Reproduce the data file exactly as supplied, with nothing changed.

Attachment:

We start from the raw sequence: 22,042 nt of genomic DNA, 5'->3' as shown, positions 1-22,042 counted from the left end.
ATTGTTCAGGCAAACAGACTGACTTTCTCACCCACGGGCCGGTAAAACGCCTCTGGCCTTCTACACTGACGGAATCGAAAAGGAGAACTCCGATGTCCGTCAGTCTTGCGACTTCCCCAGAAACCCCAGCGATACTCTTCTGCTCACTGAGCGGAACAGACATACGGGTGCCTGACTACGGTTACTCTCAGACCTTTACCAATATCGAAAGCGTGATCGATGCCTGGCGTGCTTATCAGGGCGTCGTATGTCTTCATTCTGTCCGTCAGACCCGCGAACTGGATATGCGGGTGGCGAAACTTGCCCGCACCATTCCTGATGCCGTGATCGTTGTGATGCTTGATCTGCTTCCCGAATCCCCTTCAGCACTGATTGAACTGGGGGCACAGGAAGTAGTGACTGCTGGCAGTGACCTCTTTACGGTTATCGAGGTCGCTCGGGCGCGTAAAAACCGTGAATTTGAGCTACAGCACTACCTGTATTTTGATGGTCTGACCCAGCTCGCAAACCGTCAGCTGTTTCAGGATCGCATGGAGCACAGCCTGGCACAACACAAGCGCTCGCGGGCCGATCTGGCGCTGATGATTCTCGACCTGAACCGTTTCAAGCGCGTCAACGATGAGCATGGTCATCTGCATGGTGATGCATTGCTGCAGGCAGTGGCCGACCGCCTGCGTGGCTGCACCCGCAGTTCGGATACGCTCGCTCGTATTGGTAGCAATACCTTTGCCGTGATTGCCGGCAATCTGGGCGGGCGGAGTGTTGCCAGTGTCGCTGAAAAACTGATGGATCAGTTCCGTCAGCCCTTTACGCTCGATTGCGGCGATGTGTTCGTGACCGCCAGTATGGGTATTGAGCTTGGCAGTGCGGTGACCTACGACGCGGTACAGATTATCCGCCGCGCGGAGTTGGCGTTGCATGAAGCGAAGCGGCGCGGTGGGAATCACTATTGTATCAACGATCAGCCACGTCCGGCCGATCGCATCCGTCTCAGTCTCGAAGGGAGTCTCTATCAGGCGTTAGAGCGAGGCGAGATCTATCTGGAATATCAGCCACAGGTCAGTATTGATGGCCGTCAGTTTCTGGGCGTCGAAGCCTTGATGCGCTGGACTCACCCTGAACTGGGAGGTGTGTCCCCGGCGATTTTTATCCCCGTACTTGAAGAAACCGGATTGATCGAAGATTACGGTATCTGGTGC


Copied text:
We start from the raw sequence: 22,042 nt of genomic DNA, 5'->3' as shown, positions 1-22,042 counted from the left end.
ATTGTTCAGGCAAACAGACTGACTTTCTCACCCACGGGCCGGTAAAACGCCTCTGGCCTTCTACACTGACGGAATCGAAAAGGAGAACTCCGATGTCCGTCAGTCTTGCGACTTCCCCAGAAACCCCAGCGATACTCTTCTGCTCACTGAGCGGAACAGACATACGGGTGCCTGACTACGGTTACTCTCAGACCTTTACCAATATCGAAAGCGTGATCGATGCCTGGCGTGCTTATCAGGGCGTCGTATGTCTTCATTCTGTCCGTCAGACCCGCGAACTGGATATGCGGGTGGCGAAACTTGCCCGCACCATTCCTGATGCCGTGATCGTTGTGATGCTTGATCTGCTTCCCGAATCCCCTTCAGCACTGATTGAACTGGGGGCACAGGAAGTAGTGACTGCTGGCAGTGACCTCTTTACGGTTATCGAGGTCGCTCGGGCGCGTAAAAACCGTGAATTTGAGCTACAGCACTACCTGTATTTTGATGGTCTGACCCAGCTCGCAAACCGTCAGCTGTTTCAGGATCGCATGGAGCACAGCCTGGCACAACACAAGCGCTCGCGGGCCGATCTGGCGCTGATGATTCTCGACCTGAACCGTTTCAAGCGCGTCAACGATGAGCATGGTCATCTGCATGGTGATGCATTGCTGCAGGCAGTGGCCGACCGCCTGCGTGGCTGCACCCGCAGTTCGGATACGCTCGCTCGTATTGGTAGCAATACCTTTGCCGTGATTGCCGGCAATCTGGGCGGGCGGAGTGTTGCCAGTGTCGCTGAAAAACTGATGGATCAGTTCCGTCAGCCCTTTACGCTCGATTGCGGCGATGTGTTCGTGACCGCCAGTATGGGTATTGAGCTTGGCAGTGCGGTGACCTACGACGCGGTACAGATTATCCGCCGCGCGGAGTTGGCGTTGCATGAAGCGAAGCGGCGCGGTGGGAATCACTATTGTATCAACGATCAGCCACGTCCGGCCGATCGCATCCGTCTCAGTCTCGAAGGGAGTCTCTATCAGGCGTTAGAGCGAGGCGAGATCTATCTGGAATATCAGCCACAGGTCAGTATTGATGGCCGTCAGTTTCTGGGCGTCGAAGCCTTGATGCGCTGGACTCACCCTGAACTGGGAGGTGTGTCCCCGGCGATTTTTATCCCCGTACTTGAAGAAACCGGATTGATCGAAGATTACGGTATCTGGTGC